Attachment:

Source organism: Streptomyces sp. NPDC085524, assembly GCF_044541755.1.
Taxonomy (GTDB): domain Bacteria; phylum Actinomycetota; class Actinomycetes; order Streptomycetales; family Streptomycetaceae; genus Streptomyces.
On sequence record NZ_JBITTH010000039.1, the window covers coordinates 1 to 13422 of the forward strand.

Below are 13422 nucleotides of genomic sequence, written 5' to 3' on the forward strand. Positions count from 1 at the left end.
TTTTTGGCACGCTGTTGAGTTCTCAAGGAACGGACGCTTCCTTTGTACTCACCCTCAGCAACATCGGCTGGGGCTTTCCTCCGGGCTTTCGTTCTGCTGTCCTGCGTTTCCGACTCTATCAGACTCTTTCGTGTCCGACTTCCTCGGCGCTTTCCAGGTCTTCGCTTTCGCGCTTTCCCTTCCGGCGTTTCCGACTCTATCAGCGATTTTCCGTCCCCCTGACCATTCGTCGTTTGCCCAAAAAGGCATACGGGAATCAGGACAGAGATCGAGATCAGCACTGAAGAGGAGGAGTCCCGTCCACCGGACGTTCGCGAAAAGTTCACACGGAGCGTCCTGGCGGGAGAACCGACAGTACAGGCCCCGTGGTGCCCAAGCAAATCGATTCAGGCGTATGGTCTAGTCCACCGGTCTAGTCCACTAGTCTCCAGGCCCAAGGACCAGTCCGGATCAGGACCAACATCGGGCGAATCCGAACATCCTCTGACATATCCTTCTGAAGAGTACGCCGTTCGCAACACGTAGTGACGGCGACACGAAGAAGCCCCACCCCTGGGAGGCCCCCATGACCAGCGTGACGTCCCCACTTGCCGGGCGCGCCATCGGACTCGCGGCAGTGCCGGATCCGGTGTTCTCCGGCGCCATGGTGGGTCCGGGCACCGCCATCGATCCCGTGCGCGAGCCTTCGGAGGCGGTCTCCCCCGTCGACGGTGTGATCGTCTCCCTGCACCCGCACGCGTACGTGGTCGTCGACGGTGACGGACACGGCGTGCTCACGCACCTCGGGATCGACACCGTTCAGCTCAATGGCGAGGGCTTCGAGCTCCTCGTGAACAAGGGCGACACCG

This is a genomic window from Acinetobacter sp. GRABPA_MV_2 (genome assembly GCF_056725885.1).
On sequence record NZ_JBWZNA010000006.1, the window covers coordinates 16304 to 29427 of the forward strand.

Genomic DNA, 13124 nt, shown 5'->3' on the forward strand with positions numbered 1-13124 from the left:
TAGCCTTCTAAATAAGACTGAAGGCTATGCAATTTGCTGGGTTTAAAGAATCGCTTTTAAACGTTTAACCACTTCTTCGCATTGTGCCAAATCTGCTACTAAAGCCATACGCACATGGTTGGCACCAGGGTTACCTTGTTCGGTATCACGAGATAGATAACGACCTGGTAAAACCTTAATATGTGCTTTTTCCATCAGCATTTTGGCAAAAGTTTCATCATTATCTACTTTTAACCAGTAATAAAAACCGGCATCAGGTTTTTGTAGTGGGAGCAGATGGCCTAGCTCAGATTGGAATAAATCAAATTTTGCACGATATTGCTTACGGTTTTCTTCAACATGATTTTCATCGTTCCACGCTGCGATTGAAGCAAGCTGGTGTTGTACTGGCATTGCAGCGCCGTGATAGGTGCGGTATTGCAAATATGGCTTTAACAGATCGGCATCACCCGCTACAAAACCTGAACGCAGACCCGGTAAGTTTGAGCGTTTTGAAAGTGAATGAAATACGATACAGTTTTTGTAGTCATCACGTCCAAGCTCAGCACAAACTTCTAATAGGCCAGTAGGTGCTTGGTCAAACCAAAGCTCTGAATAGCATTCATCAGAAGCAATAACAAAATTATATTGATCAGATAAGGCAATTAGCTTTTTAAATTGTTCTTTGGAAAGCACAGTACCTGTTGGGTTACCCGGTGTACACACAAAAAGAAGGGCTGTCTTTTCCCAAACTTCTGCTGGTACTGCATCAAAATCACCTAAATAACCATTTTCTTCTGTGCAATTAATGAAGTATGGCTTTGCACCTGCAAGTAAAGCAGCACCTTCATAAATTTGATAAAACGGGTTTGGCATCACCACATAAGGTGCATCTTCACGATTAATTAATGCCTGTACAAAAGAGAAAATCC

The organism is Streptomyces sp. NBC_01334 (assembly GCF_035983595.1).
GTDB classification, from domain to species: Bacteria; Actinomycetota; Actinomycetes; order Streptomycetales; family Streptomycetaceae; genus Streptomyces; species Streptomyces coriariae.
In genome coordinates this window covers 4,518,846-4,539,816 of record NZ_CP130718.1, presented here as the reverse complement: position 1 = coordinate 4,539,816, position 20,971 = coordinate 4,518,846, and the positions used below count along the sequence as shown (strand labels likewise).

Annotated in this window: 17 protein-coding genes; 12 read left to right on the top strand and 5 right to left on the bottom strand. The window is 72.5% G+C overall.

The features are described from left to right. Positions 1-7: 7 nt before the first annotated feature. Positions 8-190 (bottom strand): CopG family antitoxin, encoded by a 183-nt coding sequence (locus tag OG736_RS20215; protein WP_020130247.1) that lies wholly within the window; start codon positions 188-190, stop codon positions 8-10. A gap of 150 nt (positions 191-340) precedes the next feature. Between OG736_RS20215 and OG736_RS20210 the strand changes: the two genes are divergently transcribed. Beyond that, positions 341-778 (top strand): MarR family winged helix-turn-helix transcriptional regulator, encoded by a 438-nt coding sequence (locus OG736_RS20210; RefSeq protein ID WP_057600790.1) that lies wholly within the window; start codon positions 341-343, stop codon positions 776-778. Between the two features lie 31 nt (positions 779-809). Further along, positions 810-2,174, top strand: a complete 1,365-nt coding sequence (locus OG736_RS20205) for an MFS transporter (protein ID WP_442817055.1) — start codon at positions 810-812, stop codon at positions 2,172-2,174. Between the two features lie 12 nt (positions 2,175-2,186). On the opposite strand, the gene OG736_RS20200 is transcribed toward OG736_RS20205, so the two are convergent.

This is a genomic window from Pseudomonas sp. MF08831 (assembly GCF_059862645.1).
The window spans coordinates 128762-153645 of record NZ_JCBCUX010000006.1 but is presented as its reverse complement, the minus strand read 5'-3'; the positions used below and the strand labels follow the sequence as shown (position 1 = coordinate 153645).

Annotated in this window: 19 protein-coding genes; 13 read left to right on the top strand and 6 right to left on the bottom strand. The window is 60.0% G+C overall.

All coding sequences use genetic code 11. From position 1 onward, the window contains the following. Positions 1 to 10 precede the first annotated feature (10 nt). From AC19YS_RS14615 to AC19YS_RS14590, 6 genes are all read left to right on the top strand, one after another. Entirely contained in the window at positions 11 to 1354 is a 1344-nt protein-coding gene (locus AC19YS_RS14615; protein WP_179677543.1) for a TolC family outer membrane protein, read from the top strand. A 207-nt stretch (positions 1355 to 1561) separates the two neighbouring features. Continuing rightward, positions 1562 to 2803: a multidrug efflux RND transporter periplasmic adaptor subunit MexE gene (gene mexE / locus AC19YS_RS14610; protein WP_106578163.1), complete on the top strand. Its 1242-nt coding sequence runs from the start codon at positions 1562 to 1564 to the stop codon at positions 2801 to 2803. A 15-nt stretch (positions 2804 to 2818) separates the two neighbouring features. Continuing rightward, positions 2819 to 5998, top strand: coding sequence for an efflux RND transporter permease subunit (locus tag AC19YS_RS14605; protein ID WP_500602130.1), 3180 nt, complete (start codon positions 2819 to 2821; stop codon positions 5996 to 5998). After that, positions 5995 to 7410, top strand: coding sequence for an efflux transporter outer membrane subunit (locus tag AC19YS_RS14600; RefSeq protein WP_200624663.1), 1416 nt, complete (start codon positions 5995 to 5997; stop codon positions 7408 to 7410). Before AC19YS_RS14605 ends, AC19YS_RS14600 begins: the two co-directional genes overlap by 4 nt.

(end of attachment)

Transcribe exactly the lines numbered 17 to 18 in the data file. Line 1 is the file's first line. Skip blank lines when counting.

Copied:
Annotated in this window: 19 protein-coding genes; 13 read left to right on the top strand and 6 right to left on the bottom strand. The window is 60.0% G+C overall.

All coding sequences use genetic code 11. From position 1 onward, the window contains the following. Positions 1 to 10 precede the first annotated feature (10 nt). From AC19YS_RS14615 to AC19YS_RS14590, 6 genes are all read left to right on the top strand, one after another. Entirely contained in the window at positions 11 to 1354 is a 1344-nt protein-coding gene (locus AC19YS_RS14615; protein WP_179677543.1) for a TolC family outer membrane protein, read from the top strand. A 207-nt stretch (positions 1355 to 1561) separates the two neighbouring features. Continuing rightward, positions 1562 to 2803: a multidrug efflux RND transporter periplasmic adaptor subunit MexE gene (gene mexE / locus AC19YS_RS14610; protein WP_106578163.1), complete on the top strand. Its 1242-nt coding sequence runs from the start codon at positions 1562 to 1564 to the stop codon at positions 2801 to 2803. A 15-nt stretch (positions 2804 to 2818) separates the two neighbouring features. Continuing rightward, positions 2819 to 5998, top strand: coding sequence for an efflux RND transporter permease subunit (locus tag AC19YS_RS14605; protein ID WP_500602130.1), 3180 nt, complete (start codon positions 2819 to 2821; stop codon positions 5996 to 5998). After that, positions 5995 to 7410, top strand: coding sequence for an efflux transporter outer membrane subunit (locus tag AC19YS_RS14600; RefSeq protein WP_200624663.1), 1416 nt, complete (start codon positions 5995 to 5997; stop codon positions 7408 to 7410). Before AC19YS_RS14605 ends, AC19YS_RS14600 begins: the two co-directional genes overlap by 4 nt.